I don’t know if this is a lesson or a rant, but I’ll make sure you walk away from this lesson with something positive.
I’ll come out and say right away: We are looking at unsubscribes all wrong!
This is not an unreliable metric as open rate, in fact, there is absolutely nothing wrong with it.
The “Unsubscribe Rate” is a simple percentage of the number of people that unsubscribed divided by the number of subscribers in your list.
Formula: # of Unsubscribes / # of subscribers in your list
Unsubscribes can be measured per campaign or as a monthly average for your list in general.
So, if the metric is completely reliable, what’s the problem?
Unsubscribes are a good thing
An unsubscribe is the result of a person saying… “I’m no longer interested in what you do.” And as we have been saying throughout the course, your email list should be a pool of high quality prospects.
Having people in your list that are not interested is not a good thing. But having the people that are not interested remove themselves from the list is.
The real problem
The real problem is all the people that are no longer interested in you but will not take the time to unsubscribe. They remain in your list.
Even worse… They are lazy, and instead of taking a minute to unsubscribe, they delete your messages, they ignore them and sometimes even mark them as spam.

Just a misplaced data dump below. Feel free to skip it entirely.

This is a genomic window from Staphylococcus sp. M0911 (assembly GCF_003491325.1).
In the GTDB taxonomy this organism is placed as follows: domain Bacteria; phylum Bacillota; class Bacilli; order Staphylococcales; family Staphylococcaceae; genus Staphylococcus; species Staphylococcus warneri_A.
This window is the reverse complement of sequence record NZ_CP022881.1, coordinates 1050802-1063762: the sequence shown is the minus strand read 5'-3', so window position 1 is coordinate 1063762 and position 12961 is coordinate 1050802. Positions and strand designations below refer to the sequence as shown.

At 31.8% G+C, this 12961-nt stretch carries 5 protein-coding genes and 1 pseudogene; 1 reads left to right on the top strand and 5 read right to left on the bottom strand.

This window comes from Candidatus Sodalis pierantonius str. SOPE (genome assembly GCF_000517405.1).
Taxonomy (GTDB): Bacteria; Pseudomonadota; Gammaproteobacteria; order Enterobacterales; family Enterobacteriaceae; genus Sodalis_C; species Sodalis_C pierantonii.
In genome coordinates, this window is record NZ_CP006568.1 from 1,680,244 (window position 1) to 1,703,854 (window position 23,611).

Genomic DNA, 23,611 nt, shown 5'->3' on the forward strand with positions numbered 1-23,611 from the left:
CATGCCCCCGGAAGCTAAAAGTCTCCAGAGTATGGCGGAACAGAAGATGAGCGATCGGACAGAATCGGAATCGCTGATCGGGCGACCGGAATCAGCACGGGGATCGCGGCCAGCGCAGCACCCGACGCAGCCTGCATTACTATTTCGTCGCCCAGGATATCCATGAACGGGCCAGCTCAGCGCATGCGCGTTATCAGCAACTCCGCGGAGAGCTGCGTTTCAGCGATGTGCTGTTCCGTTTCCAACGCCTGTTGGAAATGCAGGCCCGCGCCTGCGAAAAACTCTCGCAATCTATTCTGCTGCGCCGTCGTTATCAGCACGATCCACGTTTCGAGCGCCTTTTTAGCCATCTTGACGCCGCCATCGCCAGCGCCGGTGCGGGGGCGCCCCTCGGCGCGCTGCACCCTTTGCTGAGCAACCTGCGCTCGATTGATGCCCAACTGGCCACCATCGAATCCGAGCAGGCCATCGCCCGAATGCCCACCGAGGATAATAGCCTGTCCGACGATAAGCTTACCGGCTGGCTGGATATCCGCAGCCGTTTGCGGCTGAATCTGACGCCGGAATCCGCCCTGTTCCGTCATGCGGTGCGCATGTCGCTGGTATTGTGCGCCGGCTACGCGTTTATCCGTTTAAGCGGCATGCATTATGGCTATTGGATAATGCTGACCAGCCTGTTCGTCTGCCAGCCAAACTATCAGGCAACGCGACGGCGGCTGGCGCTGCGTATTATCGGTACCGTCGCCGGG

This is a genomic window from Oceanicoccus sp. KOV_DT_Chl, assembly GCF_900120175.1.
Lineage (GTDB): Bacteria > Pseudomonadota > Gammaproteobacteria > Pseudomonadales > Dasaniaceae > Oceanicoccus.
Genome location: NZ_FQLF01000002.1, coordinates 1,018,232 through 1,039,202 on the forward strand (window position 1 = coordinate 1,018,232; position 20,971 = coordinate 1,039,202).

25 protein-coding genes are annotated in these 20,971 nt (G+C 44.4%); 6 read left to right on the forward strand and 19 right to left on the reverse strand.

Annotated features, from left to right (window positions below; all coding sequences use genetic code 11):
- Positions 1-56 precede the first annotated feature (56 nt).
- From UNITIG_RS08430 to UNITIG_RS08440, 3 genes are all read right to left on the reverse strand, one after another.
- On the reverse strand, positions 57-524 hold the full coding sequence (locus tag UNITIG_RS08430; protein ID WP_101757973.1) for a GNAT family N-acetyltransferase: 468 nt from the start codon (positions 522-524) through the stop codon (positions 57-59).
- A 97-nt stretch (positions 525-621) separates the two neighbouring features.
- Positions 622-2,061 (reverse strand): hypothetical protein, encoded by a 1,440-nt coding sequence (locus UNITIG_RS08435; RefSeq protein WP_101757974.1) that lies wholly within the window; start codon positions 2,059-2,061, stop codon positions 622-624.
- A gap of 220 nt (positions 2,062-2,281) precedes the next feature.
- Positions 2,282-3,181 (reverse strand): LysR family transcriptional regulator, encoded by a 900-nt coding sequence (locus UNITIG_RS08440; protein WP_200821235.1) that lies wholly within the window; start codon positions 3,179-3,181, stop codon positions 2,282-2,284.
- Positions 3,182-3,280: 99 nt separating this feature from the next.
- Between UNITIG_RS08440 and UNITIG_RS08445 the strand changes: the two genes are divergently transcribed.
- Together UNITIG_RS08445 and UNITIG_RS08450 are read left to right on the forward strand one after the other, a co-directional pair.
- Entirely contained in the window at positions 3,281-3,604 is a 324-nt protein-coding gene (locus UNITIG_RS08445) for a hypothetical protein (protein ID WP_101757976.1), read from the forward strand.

Now we’re not only talking about the quality of your list, but your reputation as a sender too.
These people are affecting your entire email program, and they’re also costing you money.
We’re looking at this all wrong
Yes, the main problem of the unsubscribe rate is the fact that you see it as a health indicator of your list.
The unsubscribe rate is nothing but the percentage of people removed themselves from your list, but it does NOT reflect the percentage of people that are no longer interested in receiving your campaigns.
To measure the health of your email program, you should be looking at a set of metrics like opens, CTR, CTOR, conversion, etc.
Should we still look at unsubscribes?
Should we still measure unsubscribes? Absolutely, as long as you don’t see it as the only health indicator.
Most importantly, the unsubscribe rate can serve to uncover potential problems in other areas like…
You should keep the unsubscribe rate close to you. If you have a monthly average of 15% and you see it suddenly jump to 25%, it’s time to pull out that old detective hat from the attic.
1) Current unsubscribe rate
Do you know what the unsubscribe rate was in your last campaign? Do you know what the monthly unsubscribe rate for your list is?
Alright then, let’s start by putting those numbers in front of you and your team. Get an average of unsubscribes for the last few months so you have a solid number.
2) Track it
Establish a method to track this number on a monthly basis as well as for individual campaigns.
Watch this metric close for any discrepancies along the way, and be ready to investigate.
But the one thing I want to leave you with is this: Never look at unsubscribes as a health indicator of your list.